Heidi el Tabakh, the Egyptian-born Canadian who calls south Florida home, didn’t accomplish her goals as a player.
Excellent serve, big forehand, she had the tools to become a solid performer on the WTA Tour. But her body just wouldn’t let her.
And so, the 31-year-old is aiming to accomplish those goals as a coach.
She has been working on making the transition, wanting to give back and feeling strongly about the fact the need for more female coaches on the WTA Tour.
And on Wednesday, it was announced that el Tabakh would take over from Sylvain Bruneau as the captain of the Canadian Fed Cup team.
(We’ll have more on that later today).
Tough to call it a day
El Tabakh reached No. 149 in singles during her career. And between 2009 and 2014, she was always around the top 150.
But every time she would make some progress, she would get injured. Typically, it was a quad or leg injury. At times, if felt as though she spent as much time rehabbing as she did competing.
But by the Charleston ITF tournament in the spring of 2016, el Tabakh knew she didn’t have another comeback in her.
“During the match I literally had to retire, that’s how bad I didn’t want to be on the court. Mentally I was just so done. And I knew it,” el Tabakh said when Tennis.Life caught up to her at the French Open. She was leading Sachia Vickery 5-2 in the first set at the time.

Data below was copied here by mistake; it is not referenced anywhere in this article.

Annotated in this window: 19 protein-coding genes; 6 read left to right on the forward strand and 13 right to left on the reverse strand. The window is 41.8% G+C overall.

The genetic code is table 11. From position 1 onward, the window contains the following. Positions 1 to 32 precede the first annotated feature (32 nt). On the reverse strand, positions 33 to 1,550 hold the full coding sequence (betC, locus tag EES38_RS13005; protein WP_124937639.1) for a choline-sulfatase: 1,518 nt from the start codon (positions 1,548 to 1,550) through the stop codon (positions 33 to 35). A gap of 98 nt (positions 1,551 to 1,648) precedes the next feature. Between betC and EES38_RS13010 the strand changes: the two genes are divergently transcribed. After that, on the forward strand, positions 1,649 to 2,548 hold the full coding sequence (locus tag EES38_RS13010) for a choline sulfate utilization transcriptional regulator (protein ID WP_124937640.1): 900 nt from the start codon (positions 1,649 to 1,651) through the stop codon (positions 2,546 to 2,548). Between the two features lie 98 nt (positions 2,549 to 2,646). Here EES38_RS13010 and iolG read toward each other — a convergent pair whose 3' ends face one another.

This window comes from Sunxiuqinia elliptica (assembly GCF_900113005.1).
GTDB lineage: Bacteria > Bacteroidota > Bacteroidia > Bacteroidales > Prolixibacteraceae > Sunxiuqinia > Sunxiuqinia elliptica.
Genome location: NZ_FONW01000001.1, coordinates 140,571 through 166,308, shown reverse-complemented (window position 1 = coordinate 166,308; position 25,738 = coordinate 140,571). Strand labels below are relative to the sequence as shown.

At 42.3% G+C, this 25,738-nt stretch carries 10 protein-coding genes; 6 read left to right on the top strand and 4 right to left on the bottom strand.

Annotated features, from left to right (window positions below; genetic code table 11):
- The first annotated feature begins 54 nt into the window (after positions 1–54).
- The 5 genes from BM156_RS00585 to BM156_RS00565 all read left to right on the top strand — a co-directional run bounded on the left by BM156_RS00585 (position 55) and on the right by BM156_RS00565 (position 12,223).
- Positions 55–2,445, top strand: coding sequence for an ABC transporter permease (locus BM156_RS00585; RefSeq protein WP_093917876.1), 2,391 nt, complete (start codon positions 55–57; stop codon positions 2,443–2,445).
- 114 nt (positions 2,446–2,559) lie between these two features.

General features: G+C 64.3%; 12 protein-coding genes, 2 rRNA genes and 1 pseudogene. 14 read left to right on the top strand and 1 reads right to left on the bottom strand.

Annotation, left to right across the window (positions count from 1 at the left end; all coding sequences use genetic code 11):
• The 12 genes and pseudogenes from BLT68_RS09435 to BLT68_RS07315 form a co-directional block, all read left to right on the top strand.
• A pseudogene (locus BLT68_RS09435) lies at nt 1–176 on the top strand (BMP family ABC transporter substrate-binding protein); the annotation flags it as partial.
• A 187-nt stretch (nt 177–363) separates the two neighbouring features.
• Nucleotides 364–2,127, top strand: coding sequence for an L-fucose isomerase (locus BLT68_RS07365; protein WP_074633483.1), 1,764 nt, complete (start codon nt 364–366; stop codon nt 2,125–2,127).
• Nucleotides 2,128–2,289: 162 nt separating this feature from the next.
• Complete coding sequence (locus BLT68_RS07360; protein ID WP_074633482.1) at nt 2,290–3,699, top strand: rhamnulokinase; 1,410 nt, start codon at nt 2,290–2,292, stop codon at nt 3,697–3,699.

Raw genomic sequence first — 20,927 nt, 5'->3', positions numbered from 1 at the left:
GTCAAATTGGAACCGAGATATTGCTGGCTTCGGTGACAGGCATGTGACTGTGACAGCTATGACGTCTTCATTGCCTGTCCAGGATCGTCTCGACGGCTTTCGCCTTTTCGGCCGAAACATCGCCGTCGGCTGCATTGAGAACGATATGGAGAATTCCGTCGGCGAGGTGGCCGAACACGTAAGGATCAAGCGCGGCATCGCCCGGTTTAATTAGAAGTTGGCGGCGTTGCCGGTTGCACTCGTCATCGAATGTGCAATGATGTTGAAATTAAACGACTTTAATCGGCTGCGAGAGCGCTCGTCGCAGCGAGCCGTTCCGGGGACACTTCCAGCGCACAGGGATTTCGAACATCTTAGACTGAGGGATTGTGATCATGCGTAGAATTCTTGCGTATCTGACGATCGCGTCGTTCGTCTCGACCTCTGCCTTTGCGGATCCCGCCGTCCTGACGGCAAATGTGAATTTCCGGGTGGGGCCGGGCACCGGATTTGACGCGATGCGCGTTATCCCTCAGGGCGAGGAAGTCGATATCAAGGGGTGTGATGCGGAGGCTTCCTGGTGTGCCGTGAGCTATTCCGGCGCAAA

“I was crying before my match. It was emotional,” she added. “I struggled towards the end; mentally, it was hard. A lot of injuries. I certainly didn’t reach my full potential. And after I retired, I was a little bit in denial, that maybe I’ll come back.”
El Tabakh said she still loves the game, enjoyed the competition. And if she could, she would still be playing.
But now, there’s a new challenge.
Working with the kids
El Tabakh took the Coach 3 certification course given by Tennis Canada. Following that, she took some tournament trips with some of the young players. She went to the south of France last year, and she has also been to the Eddie Herr tournament in Florida.
Last December, she ran into old friend Madison Brengle in Bradenton, Fla.
“She said, ‘Let’s have dinner.’ We started talking, and she said to let her know if there were any weeks I needed help,” Brengle told tennis.life.
The first week the two worked together was Miami. Brengle had a tough draw, but she felt they had a great practice week and when she saw that she was in the main draw at the French Open and Wimbledon, it seemed a perfect opportunity.
“With everything going on (Brengle is in the middle of a lawsuit against the ITF and connected parties regarding their blood testing), having someone who is a very good coach and a friend with me, it just feels better,” she said.
After she stopped playing, el Tabakh received an offer to coach at a high-end country club in the Hamptons called the Maidstone.
“I did that for maybe two months, made a lot of connections. I wouldn’t necessarily do it again. But I love tennis so much, and I really want to give back,” she said. “My goal is to be not only one of the top female coaches – because there aren’t enough and I feel women’s tennis need more females – I want to be one of the best coaches out there.”
The attrition rate among female players is high, especially compared to the men’s game. That’s even true after the juniors. And it’s especially true in the pros.
“A lot of players out there who retire, they don’t necessarily want to become a coach or give back, because they’re done with tennis and just want to do something else with their lives,” el Tabakh said.